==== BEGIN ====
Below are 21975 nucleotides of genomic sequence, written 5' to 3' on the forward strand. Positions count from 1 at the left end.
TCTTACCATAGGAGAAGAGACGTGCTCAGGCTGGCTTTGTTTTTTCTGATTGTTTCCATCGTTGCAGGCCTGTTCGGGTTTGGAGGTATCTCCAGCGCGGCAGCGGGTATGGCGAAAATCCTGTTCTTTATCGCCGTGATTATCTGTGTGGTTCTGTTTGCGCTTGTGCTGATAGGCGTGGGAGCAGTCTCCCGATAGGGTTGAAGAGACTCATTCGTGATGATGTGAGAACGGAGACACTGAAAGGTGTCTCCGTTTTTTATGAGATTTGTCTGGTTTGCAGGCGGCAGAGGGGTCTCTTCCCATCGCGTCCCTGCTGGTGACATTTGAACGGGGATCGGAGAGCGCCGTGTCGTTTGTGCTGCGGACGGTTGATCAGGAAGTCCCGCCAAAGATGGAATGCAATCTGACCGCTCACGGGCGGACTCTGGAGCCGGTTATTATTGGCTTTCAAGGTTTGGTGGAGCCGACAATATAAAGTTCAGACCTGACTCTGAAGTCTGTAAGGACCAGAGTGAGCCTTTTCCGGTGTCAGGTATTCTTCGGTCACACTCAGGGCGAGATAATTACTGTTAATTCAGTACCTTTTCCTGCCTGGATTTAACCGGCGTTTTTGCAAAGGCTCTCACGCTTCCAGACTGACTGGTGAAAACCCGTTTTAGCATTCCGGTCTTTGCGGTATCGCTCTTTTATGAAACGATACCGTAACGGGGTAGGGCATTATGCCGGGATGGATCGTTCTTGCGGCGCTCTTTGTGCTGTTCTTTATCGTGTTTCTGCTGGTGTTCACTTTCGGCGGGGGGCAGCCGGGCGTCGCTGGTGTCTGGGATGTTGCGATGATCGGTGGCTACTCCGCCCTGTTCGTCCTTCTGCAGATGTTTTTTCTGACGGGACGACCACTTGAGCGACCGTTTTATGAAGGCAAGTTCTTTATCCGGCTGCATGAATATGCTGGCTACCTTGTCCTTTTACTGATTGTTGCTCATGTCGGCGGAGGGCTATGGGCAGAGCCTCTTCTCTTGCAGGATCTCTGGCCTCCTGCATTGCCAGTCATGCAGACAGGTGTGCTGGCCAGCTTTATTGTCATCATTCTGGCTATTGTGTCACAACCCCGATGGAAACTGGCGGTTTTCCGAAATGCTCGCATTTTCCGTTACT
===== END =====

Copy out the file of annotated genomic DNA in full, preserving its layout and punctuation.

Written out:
Below are 21975 nucleotides of genomic sequence, written 5' to 3' on the forward strand. Positions count from 1 at the left end.
TCTTACCATAGGAGAAGAGACGTGCTCAGGCTGGCTTTGTTTTTTCTGATTGTTTCCATCGTTGCAGGCCTGTTCGGGTTTGGAGGTATCTCCAGCGCGGCAGCGGGTATGGCGAAAATCCTGTTCTTTATCGCCGTGATTATCTGTGTGGTTCTGTTTGCGCTTGTGCTGATAGGCGTGGGAGCAGTCTCCCGATAGGGTTGAAGAGACTCATTCGTGATGATGTGAGAACGGAGACACTGAAAGGTGTCTCCGTTTTTTATGAGATTTGTCTGGTTTGCAGGCGGCAGAGGGGTCTCTTCCCATCGCGTCCCTGCTGGTGACATTTGAACGGGGATCGGAGAGCGCCGTGTCGTTTGTGCTGCGGACGGTTGATCAGGAAGTCCCGCCAAAGATGGAATGCAATCTGACCGCTCACGGGCGGACTCTGGAGCCGGTTATTATTGGCTTTCAAGGTTTGGTGGAGCCGACAATATAAAGTTCAGACCTGACTCTGAAGTCTGTAAGGACCAGAGTGAGCCTTTTCCGGTGTCAGGTATTCTTCGGTCACACTCAGGGCGAGATAATTACTGTTAATTCAGTACCTTTTCCTGCCTGGATTTAACCGGCGTTTTTGCAAAGGCTCTCACGCTTCCAGACTGACTGGTGAAAACCCGTTTTAGCATTCCGGTCTTTGCGGTATCGCTCTTTTATGAAACGATACCGTAACGGGGTAGGGCATTATGCCGGGATGGATCGTTCTTGCGGCGCTCTTTGTGCTGTTCTTTATCGTGTTTCTGCTGGTGTTCACTTTCGGCGGGGGGCAGCCGGGCGTCGCTGGTGTCTGGGATGTTGCGATGATCGGTGGCTACTCCGCCCTGTTCGTCCTTCTGCAGATGTTTTTTCTGACGGGACGACCACTTGAGCGACCGTTTTATGAAGGCAAGTTCTTTATCCGGCTGCATGAATATGCTGGCTACCTTGTCCTTTTACTGATTGTTGCTCATGTCGGCGGAGGGCTATGGGCAGAGCCTCTTCTCTTGCAGGATCTCTGGCCTCCTGCATTGCCAGTCATGCAGACAGGTGTGCTGGCCAGCTTTATTGTCATCATTCTGGCTATTGTGTCACAACCCCGATGGAAACTGGCGGTTTTCCGAAATGCTCGCATTTTCCGTTACT